Why Major in Finance?
Majoring in finance is a good option for students who want to have numerous job opportunities after graduation. Finance is the management of money, and since nearly every business seeks to make money, you could say that finance is the backbone of any business. The annual PayScale College Salary Report often ranks finance as one of the most lucrative majors, particularly at the MBA level.
Educational Requirements for the Finance Field
Some entry-level positions, such as bank teller at a small bank, may only require a high school diploma or the equivalent, but most jobs in the finance field will require you to hold a finance degree. An associate degree is the minimum requirement, but a bachelor's degree is more common.
If you would prefer to work in a more advanced positions, such as management positions, a specialized master's degree or MBA degree will help you achieve that goal. These graduate-level programs allow you to delve deeply into the topic of finance and acquire advanced experience in the finance field. The highest degree that finance majors can earn is a doctorate degree. This degree is best suited for individuals who want to work in research or education at the postsecondary level.
Programs for Finance Majors
Almost every business school, as well as many colleges and universities, offer finance programs. If you have a career path mapped out, your best bet will be to search out finance programs that churn out the type of graduates your desired employers look for. You may also want to compare some of the different finance programs that are out there. For example, you could earn a general finance degree or a finance-related degree. Examples of finance-related degrees include:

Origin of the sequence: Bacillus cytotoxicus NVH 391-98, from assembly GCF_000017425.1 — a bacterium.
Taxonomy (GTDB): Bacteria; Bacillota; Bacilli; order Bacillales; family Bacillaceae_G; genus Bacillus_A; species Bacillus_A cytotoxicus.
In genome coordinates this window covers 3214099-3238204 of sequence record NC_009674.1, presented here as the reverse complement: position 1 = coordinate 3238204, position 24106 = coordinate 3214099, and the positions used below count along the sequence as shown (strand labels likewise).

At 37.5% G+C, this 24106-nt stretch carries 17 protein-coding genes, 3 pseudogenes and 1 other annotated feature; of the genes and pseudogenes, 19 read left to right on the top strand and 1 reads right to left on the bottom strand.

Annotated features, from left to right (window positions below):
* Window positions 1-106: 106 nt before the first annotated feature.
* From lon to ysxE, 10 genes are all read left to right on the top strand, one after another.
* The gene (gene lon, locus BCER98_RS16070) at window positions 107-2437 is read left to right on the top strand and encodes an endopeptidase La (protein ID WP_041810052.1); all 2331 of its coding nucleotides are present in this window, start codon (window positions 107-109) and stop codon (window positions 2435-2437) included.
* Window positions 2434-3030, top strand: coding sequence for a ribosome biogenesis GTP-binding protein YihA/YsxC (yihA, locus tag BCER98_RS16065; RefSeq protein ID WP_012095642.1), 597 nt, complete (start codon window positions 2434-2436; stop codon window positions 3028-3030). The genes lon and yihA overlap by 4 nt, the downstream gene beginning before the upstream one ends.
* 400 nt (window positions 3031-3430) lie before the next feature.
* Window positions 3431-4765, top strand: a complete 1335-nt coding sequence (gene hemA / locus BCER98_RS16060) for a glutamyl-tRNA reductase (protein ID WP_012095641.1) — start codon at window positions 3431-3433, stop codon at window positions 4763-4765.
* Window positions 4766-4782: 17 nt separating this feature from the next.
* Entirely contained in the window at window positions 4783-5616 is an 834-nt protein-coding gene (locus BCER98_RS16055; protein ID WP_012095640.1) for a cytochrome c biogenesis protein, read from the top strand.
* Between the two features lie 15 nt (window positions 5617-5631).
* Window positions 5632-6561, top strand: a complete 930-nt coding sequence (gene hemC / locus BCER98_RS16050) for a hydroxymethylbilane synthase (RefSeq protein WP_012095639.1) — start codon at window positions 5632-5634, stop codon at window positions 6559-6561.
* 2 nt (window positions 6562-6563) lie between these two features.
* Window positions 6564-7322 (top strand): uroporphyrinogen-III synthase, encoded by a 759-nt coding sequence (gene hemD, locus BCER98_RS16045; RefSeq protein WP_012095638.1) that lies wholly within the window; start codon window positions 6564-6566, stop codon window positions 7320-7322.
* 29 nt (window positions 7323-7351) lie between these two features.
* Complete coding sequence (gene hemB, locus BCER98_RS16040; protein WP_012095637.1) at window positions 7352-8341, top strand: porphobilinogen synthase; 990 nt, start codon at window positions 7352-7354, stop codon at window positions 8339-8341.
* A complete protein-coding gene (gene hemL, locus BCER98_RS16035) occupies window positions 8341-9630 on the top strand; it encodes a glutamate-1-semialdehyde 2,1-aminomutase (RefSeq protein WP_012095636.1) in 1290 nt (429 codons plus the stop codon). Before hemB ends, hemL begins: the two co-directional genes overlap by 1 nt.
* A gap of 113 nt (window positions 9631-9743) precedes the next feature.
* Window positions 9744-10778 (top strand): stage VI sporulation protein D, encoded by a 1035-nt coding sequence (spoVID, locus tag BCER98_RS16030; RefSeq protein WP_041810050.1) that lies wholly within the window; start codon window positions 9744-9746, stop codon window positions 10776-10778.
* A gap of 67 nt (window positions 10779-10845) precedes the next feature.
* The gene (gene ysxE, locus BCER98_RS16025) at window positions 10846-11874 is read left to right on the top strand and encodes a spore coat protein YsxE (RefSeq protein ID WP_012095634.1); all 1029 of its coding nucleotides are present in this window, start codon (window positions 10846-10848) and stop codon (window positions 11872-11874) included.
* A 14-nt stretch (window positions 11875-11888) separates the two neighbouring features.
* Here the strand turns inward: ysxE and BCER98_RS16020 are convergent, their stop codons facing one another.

- Accounting Degree - Accounting is the study of financial reporting and analysis.
- Actuarial Science Degree - Actuarial science is the study of how math and science can be applied to risk assessment.
- Economics Degree - Economics is the study of production, consumption, and wealth distribution.
- Risk Management Degree - Risk management is the study of risk identification, assessment, and management.
- Taxation Degree - Taxation is the study of tax assessment and preparation.
Coursework for Finance Majors
Business majors who specialize in finance will study many different things over the course of their academic career. Exact courses will depend on the school and the student's area of focus as well as the level of study. For example, a general finance program at the graduate level will touch on many different finance-related topics, while an accounting program at the undergraduate level will focus more heavily on accounting.
Most finance programs are designed to develop and improve critical thinking and problem solving skills. Some of the courses that nearly all finance students take at some point in a degree program include:
- Mathematics - Basic math and more advanced math.
- Statistical Analysis - Statistics, probability, and data analysis.
- Financial Regulation - Finance regulation at the local, state, federal, and international level.
- Valuation - Evaluation and appraisal of worth.
- Risk and Return - Trade-off in investment decisions.
- Ethics - Principles that should guide and govern behavior in the finance sector.
Careers in Finance
After graduating from a quality finance program, business majors should be able to secure at least entry-level employment with banks, brokerage firms, insurance companies, corporations, and a variety of other organizations. Possible job titles include:
- Finance Officer
- Financial Advisor
- Financial Analyst
- Financial Controller
- Financial Planner
- Insurance Underwriter